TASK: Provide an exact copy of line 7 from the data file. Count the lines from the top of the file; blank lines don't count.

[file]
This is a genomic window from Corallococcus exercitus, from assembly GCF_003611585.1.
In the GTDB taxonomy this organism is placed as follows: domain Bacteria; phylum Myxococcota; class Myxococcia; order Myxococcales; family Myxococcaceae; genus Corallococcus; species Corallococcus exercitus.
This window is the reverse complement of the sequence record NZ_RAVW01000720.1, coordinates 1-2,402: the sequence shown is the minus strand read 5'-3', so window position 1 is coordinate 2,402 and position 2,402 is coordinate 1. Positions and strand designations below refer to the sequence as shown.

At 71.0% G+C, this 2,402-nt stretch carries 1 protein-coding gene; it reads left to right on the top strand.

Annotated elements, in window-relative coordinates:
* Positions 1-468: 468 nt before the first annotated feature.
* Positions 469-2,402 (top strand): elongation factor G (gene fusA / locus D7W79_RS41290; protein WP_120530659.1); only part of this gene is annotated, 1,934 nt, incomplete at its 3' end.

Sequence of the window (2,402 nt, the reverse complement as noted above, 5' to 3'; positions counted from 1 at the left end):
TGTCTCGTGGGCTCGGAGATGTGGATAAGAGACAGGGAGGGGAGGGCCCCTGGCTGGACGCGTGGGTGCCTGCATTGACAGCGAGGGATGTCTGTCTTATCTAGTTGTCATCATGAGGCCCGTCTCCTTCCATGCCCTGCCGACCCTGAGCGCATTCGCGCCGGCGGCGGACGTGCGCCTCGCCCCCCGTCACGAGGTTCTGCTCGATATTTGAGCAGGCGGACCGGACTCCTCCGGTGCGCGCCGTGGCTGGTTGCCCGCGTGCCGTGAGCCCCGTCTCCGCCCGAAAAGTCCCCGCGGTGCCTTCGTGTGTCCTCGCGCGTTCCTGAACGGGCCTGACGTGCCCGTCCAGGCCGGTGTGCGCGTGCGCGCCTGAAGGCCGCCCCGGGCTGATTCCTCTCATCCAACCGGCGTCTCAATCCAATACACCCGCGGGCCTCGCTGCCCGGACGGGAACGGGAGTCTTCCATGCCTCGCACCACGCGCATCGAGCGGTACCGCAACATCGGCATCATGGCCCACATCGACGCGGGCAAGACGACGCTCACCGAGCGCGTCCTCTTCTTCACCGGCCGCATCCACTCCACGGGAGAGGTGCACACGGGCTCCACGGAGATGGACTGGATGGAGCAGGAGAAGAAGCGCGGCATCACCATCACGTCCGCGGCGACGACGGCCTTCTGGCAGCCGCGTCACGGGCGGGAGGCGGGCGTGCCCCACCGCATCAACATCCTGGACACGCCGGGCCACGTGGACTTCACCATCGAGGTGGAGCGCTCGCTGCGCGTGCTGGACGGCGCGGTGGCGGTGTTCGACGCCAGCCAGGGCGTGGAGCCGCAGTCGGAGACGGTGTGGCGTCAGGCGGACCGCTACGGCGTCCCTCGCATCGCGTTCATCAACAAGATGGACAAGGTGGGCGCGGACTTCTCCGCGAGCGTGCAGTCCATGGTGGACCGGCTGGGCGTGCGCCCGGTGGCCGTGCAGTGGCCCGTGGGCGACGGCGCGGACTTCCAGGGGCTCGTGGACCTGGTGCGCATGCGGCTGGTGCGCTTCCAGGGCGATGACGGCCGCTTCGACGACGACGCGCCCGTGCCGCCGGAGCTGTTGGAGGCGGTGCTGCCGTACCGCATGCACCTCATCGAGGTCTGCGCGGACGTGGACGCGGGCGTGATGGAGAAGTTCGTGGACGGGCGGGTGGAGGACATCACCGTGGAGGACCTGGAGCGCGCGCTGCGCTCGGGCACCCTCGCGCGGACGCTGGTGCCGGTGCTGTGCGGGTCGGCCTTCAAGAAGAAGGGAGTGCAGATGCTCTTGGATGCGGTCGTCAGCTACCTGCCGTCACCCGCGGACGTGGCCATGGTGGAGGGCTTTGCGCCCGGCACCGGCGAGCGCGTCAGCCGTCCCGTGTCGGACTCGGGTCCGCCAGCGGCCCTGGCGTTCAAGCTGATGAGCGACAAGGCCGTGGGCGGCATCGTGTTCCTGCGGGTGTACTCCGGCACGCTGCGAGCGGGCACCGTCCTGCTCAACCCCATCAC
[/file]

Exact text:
* Positions 469-2,402 (top strand): elongation factor G (gene fusA / locus D7W79_RS41290; protein WP_120530659.1); only part of this gene is annotated, 1,934 nt, incomplete at its 3' end.